Prevalence and molecular characterization of Shiga toxin-producing escherichia coli isolates from human and sheep in Al-Madinah Al-Munawarah

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Eman Fathi Sharafa
Iman I. Shabanaa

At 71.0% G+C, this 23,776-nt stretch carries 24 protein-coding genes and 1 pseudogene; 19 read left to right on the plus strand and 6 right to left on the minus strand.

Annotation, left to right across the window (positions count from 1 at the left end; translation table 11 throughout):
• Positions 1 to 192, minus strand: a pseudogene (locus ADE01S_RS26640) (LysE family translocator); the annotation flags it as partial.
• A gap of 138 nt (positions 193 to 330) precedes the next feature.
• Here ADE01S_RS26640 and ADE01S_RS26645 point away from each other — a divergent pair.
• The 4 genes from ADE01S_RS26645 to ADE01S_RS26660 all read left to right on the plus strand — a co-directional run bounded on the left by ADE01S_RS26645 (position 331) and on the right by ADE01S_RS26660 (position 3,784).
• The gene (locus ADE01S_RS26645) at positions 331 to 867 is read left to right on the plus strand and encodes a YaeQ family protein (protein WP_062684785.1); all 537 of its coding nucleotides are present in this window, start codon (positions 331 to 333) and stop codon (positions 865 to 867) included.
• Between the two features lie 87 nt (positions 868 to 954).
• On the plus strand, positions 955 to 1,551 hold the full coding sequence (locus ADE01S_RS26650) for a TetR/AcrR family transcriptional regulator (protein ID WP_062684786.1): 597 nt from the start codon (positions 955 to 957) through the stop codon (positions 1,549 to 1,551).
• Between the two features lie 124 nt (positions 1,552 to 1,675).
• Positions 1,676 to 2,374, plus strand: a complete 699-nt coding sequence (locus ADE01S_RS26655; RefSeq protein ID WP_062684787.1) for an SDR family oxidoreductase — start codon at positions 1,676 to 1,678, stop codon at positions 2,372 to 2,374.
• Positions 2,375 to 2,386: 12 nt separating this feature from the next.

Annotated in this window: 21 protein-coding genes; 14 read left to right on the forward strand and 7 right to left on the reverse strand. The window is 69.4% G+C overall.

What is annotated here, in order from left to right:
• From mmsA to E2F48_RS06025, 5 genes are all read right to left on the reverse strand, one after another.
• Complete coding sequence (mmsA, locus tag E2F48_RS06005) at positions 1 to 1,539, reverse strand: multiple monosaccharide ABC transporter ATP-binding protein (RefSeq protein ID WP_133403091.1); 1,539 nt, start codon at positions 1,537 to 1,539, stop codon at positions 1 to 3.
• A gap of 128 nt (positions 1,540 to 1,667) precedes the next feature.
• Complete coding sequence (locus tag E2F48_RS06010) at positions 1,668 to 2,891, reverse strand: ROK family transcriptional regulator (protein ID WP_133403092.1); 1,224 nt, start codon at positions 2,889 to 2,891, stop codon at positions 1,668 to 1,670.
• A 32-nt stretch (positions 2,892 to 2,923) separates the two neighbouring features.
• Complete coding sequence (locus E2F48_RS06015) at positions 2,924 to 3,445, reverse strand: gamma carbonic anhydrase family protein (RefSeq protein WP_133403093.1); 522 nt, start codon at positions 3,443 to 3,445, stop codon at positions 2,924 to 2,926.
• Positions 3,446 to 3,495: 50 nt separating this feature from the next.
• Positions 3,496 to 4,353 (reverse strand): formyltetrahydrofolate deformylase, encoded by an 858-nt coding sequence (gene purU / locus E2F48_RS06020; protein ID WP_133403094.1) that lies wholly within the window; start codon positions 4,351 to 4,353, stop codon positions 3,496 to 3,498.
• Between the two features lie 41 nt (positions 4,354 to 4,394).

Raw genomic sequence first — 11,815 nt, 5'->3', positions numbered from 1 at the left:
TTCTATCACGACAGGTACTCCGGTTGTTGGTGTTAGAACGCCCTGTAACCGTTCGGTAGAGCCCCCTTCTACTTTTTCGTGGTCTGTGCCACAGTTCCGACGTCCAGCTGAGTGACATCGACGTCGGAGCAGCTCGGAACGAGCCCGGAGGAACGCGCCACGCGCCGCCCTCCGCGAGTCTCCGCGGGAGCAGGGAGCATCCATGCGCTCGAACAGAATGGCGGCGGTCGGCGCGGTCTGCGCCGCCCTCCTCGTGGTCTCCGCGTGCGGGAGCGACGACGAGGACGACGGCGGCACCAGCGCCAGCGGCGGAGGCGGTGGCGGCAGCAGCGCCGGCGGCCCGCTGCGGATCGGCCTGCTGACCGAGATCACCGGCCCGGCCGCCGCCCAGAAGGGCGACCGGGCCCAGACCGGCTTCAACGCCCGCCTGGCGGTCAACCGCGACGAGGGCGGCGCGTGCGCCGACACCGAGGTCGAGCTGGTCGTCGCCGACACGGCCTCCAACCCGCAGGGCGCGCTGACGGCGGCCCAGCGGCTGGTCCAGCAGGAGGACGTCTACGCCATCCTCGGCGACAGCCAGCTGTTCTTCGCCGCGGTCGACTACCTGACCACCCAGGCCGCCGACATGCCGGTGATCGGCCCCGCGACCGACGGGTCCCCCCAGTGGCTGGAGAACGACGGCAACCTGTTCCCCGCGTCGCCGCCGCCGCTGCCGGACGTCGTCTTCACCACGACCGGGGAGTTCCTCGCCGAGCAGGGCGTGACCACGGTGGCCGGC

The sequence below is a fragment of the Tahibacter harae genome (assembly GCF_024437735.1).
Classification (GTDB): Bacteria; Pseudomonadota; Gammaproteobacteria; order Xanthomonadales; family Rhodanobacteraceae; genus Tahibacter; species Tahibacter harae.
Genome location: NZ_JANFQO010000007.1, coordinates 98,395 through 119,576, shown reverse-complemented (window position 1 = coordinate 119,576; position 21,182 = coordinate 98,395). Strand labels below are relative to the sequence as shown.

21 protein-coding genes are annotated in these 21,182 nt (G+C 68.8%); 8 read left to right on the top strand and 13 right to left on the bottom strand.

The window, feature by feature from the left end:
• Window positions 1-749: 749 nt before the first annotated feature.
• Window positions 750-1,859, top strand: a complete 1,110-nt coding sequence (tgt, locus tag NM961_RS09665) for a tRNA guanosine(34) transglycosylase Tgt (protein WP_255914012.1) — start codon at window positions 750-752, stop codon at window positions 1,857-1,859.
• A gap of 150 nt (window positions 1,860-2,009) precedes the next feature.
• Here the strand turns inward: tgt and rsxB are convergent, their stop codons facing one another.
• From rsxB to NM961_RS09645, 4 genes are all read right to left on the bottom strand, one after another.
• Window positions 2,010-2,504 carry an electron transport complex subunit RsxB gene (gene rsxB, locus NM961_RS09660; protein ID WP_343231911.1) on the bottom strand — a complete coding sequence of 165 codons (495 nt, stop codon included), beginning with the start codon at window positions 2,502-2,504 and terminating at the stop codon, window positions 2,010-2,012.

Shiga toxin-producing Escherichia coli (STEC) strains have emerged as important foodborne pathogens of global public health concern, causing life-threatening diseases. Sheep and their products have been documented as important reservoirs for STECs, especially E. coli O157. The aim of this study was to investigate STECs from diarrheal human and sheep in Al-Madinah Al-Munawarah, Saudi Arabia. Fecal samples were collected between June and August, 2015 from diarrheal humans (n = 134) and sheep (n = 87). Presumptive E. coli human-and sheep-isolated strains were identified for their serotypes, the associated virulence genes (Shiga toxin [stx1 , stx2 ], haemolysin [ehxA] and intimin [eae]) by polymerase chain reaction and their susceptibility to antibiotics. Pulsed-field gel electrophoresis (PFGE) was used to demonstrate the genetic relatedness between Serotype O157:H7 human- and sheep-isolated strains. Forty eight (48/221; 21.7%) STECs were recovered from both human and sheep, their serotypes were as follows: O157:H7, O26:H11, O157:HNM, O26:HNM, O128:H2, O48:HNM, O111:HNM and OUT:HUT. Various virulence profiles and multiple antibiotic resistance were observed among the isolates. Twenty eight O157:H7 serotypes (17 human isolates and 11 sheep isolates) were identified in 13 PFGE pulsotypes, where human and sheep isolates were highly related. PFGE banding profiles together with serotypes and genotypes afford proof that human and sheep can be colonized and infected with similar E. coli O157:H7 strains. Our findings highlight the importance of epidemiological and microbiological surveillance of STECs; as well as the development of control measures to decrease risks associated with zoonotic O157:H7.

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